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Housing & Credit

We must work together to redefine what it means to make it easier for Americans to acquire a home, afford rents and mortgages, and avoid unnecessary costs and fees. Additionally, Americans deserve less barriers with regard to acquiring good credit for goods and services which will require greater scrutiny and a review of credit bureaus, financial institutions and their processes and procedures.

Americans deserve a place to live and access to good credit. They shouldn’t have to face unnecessary barriers and jump through hoops. As your future U.S. Senator here’s how I intend to help the housing market and contribute to the history of acquiring credit:

  • Rent control now. I support national rent control, capping rent increases at no more than 2.4 percent or 1.2 times the rate of inflation, whichever is higher, and allow states and cities to impose more stringent rent control standards. Additionally, any increases in rent would have to now be supplanted by justification and before any increases become final, the burden rests with landlords to prove tenants can pay the additional amount. 

  • Protecting individuals who’ve had previous evictions and foreclosures from being prevented from acquiring a future home. 

  • Guard Americans against subprime mortgages and other schemes like it by carefully reviewing the requirements for obtaining a mortgage and providing a more efficient plan for homeownership that’s good for buyers and sellers.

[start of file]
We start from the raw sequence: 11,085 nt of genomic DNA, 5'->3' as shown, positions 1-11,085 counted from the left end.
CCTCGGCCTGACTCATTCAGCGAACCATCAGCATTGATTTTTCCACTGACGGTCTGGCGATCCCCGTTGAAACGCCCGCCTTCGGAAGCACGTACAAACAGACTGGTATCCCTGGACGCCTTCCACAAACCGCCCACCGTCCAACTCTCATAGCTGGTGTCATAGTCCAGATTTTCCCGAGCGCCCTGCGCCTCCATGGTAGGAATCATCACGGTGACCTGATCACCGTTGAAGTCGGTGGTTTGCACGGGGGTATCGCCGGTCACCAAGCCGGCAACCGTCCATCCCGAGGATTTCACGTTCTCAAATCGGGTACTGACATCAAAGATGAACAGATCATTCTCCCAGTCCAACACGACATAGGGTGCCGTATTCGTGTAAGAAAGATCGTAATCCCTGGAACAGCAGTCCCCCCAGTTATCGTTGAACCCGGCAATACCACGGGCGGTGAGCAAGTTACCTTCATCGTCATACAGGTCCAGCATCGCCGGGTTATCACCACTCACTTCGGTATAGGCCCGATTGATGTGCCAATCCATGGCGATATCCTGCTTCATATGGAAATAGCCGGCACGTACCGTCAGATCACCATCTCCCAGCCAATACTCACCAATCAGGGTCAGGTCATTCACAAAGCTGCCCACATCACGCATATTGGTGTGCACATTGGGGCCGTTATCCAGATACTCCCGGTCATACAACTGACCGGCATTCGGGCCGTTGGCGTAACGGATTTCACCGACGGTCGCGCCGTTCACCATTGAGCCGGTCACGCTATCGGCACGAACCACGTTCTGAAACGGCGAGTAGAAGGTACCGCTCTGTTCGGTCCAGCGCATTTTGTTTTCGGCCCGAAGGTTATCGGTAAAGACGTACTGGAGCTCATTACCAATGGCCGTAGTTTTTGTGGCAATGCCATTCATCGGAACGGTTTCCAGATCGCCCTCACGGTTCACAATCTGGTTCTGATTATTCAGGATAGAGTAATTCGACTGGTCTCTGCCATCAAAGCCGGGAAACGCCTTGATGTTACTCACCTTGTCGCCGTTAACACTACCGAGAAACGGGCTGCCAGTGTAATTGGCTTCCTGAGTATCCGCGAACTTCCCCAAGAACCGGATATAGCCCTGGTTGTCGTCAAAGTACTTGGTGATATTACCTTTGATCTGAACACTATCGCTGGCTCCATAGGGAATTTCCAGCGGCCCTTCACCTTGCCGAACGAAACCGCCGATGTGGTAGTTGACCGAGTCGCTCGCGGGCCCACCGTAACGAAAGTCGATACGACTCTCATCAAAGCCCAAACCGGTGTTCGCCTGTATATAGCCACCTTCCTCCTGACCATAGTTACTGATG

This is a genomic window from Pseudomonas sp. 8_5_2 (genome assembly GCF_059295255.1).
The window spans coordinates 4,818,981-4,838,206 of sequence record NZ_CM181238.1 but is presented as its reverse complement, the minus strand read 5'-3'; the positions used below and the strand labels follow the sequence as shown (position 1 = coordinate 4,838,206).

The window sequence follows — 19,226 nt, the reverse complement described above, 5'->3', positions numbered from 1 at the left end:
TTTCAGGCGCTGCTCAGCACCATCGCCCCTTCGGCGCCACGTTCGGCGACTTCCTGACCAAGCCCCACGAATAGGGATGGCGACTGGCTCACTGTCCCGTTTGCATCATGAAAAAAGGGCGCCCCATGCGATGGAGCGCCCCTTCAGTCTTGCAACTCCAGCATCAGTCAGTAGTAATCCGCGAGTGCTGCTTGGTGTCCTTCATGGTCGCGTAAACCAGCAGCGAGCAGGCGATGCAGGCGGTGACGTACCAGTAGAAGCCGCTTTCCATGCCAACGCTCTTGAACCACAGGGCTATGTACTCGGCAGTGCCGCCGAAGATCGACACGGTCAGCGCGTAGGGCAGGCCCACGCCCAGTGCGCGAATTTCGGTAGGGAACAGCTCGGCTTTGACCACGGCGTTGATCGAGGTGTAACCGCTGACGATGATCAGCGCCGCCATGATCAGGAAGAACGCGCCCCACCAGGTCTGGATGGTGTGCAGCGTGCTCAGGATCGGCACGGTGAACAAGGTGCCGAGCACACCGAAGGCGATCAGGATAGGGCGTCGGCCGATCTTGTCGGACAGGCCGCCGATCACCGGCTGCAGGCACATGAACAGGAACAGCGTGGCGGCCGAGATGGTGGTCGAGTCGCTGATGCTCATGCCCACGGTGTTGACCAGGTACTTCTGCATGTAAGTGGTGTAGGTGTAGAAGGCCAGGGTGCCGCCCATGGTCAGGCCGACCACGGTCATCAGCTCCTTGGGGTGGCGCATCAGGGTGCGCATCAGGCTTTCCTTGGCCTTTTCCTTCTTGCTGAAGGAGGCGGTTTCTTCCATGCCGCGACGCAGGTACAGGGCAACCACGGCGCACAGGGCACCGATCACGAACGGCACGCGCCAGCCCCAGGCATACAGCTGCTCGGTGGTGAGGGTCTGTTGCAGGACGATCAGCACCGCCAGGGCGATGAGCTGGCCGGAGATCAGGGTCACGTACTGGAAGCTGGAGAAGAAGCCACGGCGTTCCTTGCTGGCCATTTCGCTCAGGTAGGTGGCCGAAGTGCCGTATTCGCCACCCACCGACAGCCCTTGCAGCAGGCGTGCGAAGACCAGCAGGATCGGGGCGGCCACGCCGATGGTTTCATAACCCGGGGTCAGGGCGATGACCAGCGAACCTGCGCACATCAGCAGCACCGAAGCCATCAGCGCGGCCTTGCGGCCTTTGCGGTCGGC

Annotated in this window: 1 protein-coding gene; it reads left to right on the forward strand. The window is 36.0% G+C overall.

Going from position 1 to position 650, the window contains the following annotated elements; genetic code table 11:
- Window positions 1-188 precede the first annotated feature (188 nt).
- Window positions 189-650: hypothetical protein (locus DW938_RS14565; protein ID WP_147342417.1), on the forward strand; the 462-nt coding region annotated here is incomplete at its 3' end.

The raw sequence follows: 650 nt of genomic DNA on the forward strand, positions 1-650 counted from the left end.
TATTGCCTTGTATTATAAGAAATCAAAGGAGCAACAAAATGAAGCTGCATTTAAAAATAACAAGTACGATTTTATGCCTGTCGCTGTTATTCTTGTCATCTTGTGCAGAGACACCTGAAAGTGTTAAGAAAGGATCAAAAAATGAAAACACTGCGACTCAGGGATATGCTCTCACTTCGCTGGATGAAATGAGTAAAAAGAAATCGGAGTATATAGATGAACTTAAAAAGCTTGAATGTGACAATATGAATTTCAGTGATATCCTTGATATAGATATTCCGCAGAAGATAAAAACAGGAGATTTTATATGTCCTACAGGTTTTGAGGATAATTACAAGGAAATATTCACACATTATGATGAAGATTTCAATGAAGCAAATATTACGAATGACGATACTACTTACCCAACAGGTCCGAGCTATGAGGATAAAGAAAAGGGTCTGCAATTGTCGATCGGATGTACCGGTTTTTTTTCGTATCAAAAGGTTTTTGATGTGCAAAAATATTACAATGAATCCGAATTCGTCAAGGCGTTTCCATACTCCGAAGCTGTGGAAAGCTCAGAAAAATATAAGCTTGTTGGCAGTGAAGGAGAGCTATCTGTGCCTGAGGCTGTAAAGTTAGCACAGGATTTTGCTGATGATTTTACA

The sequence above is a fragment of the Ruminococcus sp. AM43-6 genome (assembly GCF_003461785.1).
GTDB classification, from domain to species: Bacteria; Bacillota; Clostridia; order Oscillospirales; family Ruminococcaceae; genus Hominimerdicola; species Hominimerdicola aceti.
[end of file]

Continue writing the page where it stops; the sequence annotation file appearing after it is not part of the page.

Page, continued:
• Address homelessness in general in America. (See Poverty Section). 

  • Start by taking a closer look at the requirements to obtain mortgages and/or rents and conducting a complete analysis of requirements along with costs/fees, for the purposes of establishing disparate impact. Disparate impact in the United States, in this case refers to practices in housing that adversely affect one group of people of a protected characteristic more than another, even though the rules applied by landlords appear to be face neutral.  

  • Working with the credit bureaus to eliminate score reductions for the following insensible reasons which may show disparate impact:

    • Basic credit inquiries

    • Credit accounts closed

    • Types of loans received 

  • Holding credit bureaus responsible for showing the codes and/or algorithms by which they use to determine the rise and fall of points in credit scores and making it illegal for them not to provide this type of information. As the majority of Americans continue to be impacted by their scores, these outcomes must yield greater scrutiny. How does a credit bureau determine how many points one’s credit goes up or down by? The specifics should be comparable and open to the public. 

  • Reviewing interest rates on items purchased by Americans.


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